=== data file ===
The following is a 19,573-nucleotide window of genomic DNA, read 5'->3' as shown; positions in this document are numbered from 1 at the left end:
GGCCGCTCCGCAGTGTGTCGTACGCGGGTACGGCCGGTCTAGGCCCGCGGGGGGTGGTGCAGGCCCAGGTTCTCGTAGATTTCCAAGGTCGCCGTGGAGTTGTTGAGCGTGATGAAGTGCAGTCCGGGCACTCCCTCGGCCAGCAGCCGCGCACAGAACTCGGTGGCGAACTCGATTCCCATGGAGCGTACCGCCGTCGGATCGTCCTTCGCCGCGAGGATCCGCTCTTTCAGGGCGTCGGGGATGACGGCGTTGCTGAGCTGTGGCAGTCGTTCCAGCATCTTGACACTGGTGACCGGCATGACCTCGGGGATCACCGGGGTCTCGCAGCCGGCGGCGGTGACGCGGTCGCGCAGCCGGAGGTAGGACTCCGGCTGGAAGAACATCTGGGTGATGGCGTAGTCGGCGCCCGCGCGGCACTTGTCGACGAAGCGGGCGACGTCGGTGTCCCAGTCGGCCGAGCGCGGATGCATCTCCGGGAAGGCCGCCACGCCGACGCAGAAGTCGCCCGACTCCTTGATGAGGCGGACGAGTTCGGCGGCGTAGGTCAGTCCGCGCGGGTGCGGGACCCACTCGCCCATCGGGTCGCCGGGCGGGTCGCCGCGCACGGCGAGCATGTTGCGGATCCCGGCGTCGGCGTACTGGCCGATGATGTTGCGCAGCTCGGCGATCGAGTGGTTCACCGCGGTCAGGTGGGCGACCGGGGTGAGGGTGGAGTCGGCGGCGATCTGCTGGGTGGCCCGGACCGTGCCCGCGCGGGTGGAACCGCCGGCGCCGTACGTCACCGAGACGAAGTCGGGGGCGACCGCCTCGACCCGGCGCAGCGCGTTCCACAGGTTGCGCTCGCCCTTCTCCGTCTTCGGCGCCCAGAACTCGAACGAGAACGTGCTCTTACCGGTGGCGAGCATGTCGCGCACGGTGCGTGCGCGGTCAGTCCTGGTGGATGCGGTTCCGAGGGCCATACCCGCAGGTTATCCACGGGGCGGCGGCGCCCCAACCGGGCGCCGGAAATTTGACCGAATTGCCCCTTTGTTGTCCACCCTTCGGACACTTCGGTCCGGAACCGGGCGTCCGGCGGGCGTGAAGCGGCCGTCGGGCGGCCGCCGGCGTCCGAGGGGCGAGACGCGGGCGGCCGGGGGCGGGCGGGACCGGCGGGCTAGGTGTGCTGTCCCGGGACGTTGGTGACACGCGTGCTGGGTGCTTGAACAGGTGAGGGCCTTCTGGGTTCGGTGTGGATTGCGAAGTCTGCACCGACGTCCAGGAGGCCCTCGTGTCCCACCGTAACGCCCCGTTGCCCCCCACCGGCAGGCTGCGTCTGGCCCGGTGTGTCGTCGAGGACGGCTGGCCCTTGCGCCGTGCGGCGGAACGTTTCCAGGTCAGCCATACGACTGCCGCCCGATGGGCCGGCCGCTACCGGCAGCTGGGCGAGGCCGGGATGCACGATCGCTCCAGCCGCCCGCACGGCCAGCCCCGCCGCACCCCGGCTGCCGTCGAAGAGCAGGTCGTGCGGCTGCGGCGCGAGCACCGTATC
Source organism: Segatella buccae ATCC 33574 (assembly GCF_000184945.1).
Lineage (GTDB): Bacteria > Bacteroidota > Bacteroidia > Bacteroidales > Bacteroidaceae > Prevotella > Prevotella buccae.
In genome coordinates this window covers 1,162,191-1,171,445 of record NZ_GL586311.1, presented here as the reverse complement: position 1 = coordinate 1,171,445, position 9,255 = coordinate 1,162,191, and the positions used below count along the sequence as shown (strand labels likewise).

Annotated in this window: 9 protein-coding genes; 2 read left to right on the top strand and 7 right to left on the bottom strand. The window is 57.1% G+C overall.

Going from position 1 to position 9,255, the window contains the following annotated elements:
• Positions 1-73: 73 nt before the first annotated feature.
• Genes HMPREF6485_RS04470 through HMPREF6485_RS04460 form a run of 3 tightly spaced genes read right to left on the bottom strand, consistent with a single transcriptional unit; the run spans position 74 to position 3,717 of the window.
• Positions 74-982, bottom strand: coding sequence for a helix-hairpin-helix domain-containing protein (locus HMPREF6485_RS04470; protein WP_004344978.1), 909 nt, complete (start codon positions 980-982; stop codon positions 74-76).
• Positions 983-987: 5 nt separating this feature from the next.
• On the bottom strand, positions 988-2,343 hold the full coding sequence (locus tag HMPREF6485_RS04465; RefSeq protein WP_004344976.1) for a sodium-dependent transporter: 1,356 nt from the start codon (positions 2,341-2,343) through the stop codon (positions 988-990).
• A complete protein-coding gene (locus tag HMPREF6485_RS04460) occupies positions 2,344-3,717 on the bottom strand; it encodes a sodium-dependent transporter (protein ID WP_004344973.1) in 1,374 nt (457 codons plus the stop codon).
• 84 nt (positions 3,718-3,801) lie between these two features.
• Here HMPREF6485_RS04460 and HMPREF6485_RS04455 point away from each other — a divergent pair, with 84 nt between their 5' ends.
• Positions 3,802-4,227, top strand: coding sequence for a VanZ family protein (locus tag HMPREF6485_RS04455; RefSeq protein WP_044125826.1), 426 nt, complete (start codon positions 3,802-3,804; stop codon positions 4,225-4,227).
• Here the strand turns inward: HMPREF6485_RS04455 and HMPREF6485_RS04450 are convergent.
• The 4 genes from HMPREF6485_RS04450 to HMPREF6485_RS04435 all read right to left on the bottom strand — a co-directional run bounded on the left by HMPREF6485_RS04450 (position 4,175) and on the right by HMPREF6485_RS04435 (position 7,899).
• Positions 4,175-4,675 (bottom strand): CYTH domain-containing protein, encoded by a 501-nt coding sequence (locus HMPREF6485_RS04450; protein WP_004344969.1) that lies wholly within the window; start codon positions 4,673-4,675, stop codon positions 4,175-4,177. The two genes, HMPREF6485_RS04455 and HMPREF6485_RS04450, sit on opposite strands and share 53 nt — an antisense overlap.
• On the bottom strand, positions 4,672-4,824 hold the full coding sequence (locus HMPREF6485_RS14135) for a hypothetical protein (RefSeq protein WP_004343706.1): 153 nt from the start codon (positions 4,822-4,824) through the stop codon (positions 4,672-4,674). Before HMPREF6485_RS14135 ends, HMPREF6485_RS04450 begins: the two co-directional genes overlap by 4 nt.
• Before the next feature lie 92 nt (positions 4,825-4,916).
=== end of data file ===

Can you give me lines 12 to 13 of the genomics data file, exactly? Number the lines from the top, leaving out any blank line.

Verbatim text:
• On the bottom strand, positions 988-2,343 hold the full coding sequence (locus tag HMPREF6485_RS04465; RefSeq protein WP_004344976.1) for a sodium-dependent transporter: 1,356 nt from the start codon (positions 2,341-2,343) through the stop codon (positions 988-990).
• A complete protein-coding gene (locus tag HMPREF6485_RS04460) occupies positions 2,344-3,717 on the bottom strand; it encodes a sodium-dependent transporter (protein ID WP_004344973.1) in 1,374 nt (457 codons plus the stop codon).